The main meals of each day, the dinner, was home-made from dried ingredients. We had five different meals and each of them was great, tasty and the portions were big enough. Instant smashed potatoes with self-dried moose fry was one of our favourites. The classic macaroni with self-dried minced meat was also good as was the homemade and dried pea soup (or more like a pea stew), especially because it was followed with pancakes as the Finnish tradition requires. All the foods were easy and quite quick to cook. I don’t see myself changing completely to commercial freeze-dried food as home-made food is always home-made, even if eaten in a tent and dried in between.

In addition to the food mentioned above I had a dessert for every other day. We had pancakes with the pea soup and in addition I had some Fuizion rice puddings and Blå Band chocolate pudding (mixed with whole milk powder). The pancakes were an unquestionable hit and the Blå Band pudding was also really good. I didn’t quite like the Fuizion rice pudding with fruits but the chocolate & orange version was good. I found that desserts are easy way to add calories to the diet and naturally, they are quite tasty. It was also nice to have something extra to eat after an especially hard day. And we also had a bunch of things as “accessories”: instant coffee, sugar, some candies, cookies, bread, salami, etc. These worked all well and after every dinner I enjoyed a cup of instant Coffee with some cookies. Bread was eaten during the breakfast and before or during the dinner. 200 grams of salami per person per week was enough though I could have eaten more. We had only small package of cheese for the beginning and it was quickly eaten. Next time I’ll take more cheese, even though it’s expensive in the Svalbard. And I will change the Nescafe stuff to instant Africafe. That is by far the best instant coffee that I have tasted, and I’ve also tried the much praised Starbucks Via.

A birthday special: Peppered steak with smashed potatoes!

And we had special treats for special days. For easter we had finnish easter delicacy called mämmi, for my birthday we had pepper steaks as dinner and a cake that to be shared with the whole expedition. We bought a cake and a bag of meringue form Longyearbyen and packed them into a plastic box with miscellaneous small stuff and electronic gadgets to keep them in one piece. And on the ice we moistened the cake with some rum, filled it with chocolate and vanilla pudding and topped with vanilla pudding and meringues. It was quite good, I’ll have to say. Also the steaks were good as was the occasional popcorn but I didn’t feel any special urge or need for them. Next time I might simplify this part of the menu. We had also 1,5 liter of quality spirits for the two of us but part was shared with other expedition members and we felt that less would have been sufficient.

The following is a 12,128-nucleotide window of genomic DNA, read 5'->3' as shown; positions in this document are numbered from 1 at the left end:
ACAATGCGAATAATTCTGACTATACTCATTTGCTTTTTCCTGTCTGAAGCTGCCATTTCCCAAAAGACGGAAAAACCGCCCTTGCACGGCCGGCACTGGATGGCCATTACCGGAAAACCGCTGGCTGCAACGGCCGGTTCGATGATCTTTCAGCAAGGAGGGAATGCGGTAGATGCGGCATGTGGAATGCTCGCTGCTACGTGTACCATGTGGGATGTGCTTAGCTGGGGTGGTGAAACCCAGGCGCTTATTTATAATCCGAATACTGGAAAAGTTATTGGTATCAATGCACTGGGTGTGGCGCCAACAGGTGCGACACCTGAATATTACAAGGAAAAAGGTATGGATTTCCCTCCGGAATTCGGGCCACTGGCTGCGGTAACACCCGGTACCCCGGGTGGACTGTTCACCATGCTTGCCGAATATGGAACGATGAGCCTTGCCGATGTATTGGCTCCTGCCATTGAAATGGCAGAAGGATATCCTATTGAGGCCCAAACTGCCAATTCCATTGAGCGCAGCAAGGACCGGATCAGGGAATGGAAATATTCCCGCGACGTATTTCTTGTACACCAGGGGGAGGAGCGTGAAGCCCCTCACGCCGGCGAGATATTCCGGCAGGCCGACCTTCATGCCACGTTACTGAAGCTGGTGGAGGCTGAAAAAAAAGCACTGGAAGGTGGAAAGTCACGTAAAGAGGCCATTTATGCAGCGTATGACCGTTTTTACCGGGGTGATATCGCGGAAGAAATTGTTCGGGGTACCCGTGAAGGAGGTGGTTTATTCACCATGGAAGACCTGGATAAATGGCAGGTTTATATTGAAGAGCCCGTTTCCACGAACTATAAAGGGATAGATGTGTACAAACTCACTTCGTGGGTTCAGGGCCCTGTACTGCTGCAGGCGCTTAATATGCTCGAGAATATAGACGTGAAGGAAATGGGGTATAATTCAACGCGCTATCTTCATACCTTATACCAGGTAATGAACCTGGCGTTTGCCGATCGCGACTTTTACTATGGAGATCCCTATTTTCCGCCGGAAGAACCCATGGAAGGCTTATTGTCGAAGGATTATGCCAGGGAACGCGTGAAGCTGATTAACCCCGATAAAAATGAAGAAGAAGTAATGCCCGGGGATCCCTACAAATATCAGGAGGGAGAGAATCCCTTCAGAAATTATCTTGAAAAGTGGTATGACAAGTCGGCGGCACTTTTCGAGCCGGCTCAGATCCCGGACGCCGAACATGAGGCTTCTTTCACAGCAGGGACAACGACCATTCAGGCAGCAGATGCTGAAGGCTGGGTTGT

The birthday cake. Again a harsh reality on expedition food.

So, all together most of the food worked and tasted great and there were only few misses.

Lessons learned?

Less food would have been enough. For the next expedition of this magnitude I’ll take less food. Some 4500kcal per day would be enough for three weeks and for a longer expedition I think that would be sufficient for the first two weeks and then I would increase the daily intake with 500kcal per week up to 6000 or 6500kcal.

The big amount of fats requires some accustoming in beforehand. The guys skiing unsupported to the Poles can have up to 60% of their total energy from fats so I think that the relative amount of 40% of the total energy from fats is totally doable but the largish absolute amount may require some stomach conditioning in advance.

Variation is a good thing but maybe a bit simpler menu would be as good. I might decrease the amount of dinners from five to four but wouldn’t like to give up the three breakfast options, though I will likely change them a little. And I wouldn’t give up home-made dinners but I think I could simplify them a bit. Desserts were a great idea and I’ll take them along also in the future but less variation would be enough. I think that on even longer trips I could add some variations to the snacks, maybe with some peanuts and seeds. Next time I’ll take more cheese and maybe also more hard candies to enjoy in the evening in the cozy depths of the sleeping bag with headphones in your ears playing your favorite music… Which is, by the way, quite close to a heaven, I think. 😉

But as a disclosure I’ll have to say that I could quite likely make an expedition like this with a much, much simpler diet and still enjoy it just as much.

This is something we didn't have with us on the ice but it tasted great when back in Longyearbyen. Don't lynch me but it's smoked minke whale. Had to give it a try.

The next post will be about the energy equation of the expedition meaning that I do some elementary school math with the measured energy consumption, do some questimates of total consumption and find out the calorific deficit and ponder whether it is in line with my weight loss. But if you have any questions or thoughts about my expedition diet and the foods, feel free to leave a comment!

Oh, and now that I have calibrated my monitor, I might get some pictures online during the weekend!


2 responses to “Ultima Thule 2011 aftermath: Expedition food

  1. Sammy 05/12/2011 at 06:22

    I do accept as true with all of the ideas you have offered for your post. They are very convincing and will certainly work. Still, the posts are very short for starters. May you please lengthen them a bit from subsequent time? Thanks for the post.

  2. korpijaakko 06/12/2011 at 02:37

    Sorry Sammy but I think you’re just a spam bot. Or if not, you have a great sense of sarcasm and I’m sorry for my mistake. 😉